There should be more people raising concerns about this sort of bond expenditure, though other school districts in the state have gotten away with doing the same thing. It's completely justifiable to use bond money to upgrade schools for wi-fi capacity, which is where $500 million of the money would go. But there should be serious doubts in the public's mind about using bonds to purchase computing devices that last a few years. Voters agreed to tax themselves on the understanding that the billions of dollars were to be used to build and repair schools, or make other capital expenditures that would last for at least a couple of decades, which is how long it takes to pay off the bonds.
Of course, as we all know now, the
And the iPad purchase has been slowed, with a smaller buy-in at the start and a more purposeful build-up. That might involve a mix of devices instead of the original approach of an iPad for every student and teacher. High school students did not find the tablets as useful as laptops, for example.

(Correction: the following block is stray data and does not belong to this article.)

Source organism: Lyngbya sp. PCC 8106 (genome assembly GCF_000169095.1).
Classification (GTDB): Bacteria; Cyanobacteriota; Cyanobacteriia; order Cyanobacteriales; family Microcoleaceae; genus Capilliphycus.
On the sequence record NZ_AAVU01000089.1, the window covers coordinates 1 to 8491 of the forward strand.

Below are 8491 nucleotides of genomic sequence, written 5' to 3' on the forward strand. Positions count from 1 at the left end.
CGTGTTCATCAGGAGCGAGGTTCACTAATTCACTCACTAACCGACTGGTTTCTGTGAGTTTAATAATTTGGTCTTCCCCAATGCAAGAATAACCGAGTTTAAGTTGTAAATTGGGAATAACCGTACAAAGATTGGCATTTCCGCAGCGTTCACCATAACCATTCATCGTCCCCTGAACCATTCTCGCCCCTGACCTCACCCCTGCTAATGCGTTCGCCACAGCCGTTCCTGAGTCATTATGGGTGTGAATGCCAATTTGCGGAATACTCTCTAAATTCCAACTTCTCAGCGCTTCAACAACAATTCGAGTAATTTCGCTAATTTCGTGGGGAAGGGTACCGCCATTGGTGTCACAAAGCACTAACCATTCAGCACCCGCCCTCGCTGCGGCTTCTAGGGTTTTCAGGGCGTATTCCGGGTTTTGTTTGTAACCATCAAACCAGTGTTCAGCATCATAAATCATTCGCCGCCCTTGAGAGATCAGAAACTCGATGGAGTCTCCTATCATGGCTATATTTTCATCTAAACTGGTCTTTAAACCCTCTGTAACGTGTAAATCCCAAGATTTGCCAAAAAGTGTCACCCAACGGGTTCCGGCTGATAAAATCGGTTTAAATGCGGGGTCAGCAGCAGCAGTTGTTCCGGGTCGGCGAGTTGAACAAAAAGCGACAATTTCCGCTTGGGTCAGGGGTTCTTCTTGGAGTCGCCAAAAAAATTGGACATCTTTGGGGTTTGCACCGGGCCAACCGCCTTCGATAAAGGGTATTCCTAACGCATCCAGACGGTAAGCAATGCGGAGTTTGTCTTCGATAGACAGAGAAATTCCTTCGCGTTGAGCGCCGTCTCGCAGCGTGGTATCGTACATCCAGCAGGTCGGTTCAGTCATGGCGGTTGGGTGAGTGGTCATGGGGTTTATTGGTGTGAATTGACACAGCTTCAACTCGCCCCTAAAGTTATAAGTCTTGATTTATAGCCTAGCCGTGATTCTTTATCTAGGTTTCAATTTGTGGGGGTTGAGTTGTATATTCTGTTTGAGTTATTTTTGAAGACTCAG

These were the kinds of questions that Stuart Magruder, an architect on the Bond Oversight Committee, was raising when too many others were just going along. The board should have been glad to have a member of the committee doing exactly what the panel is supposed to do: carefully vet the use of bond money to ensure that it is properly and prudently spent.
Instead, the board refused a second term for Magruder, the first time it has refused to confirm a candidate from one of the outside groups that have been designated to nominate an oversight member. Magruder was the choice of the American Institute of Architects. In fact, it's not entirely certain that the board was within its rights on the vote; some experts argue that the district signed a legally binding agreement to ratify these outside nominees. The district's legal people say no.
But even if it wasn’t a legal mistake, it was a tactical one. Tamar Galatzan, who initiated the move to reject Magruder, has been the iPad program’s most enthusiastic supporter and has never asked the important questions about this planned expenditure of more than $1 billion. She and other board members should be glad that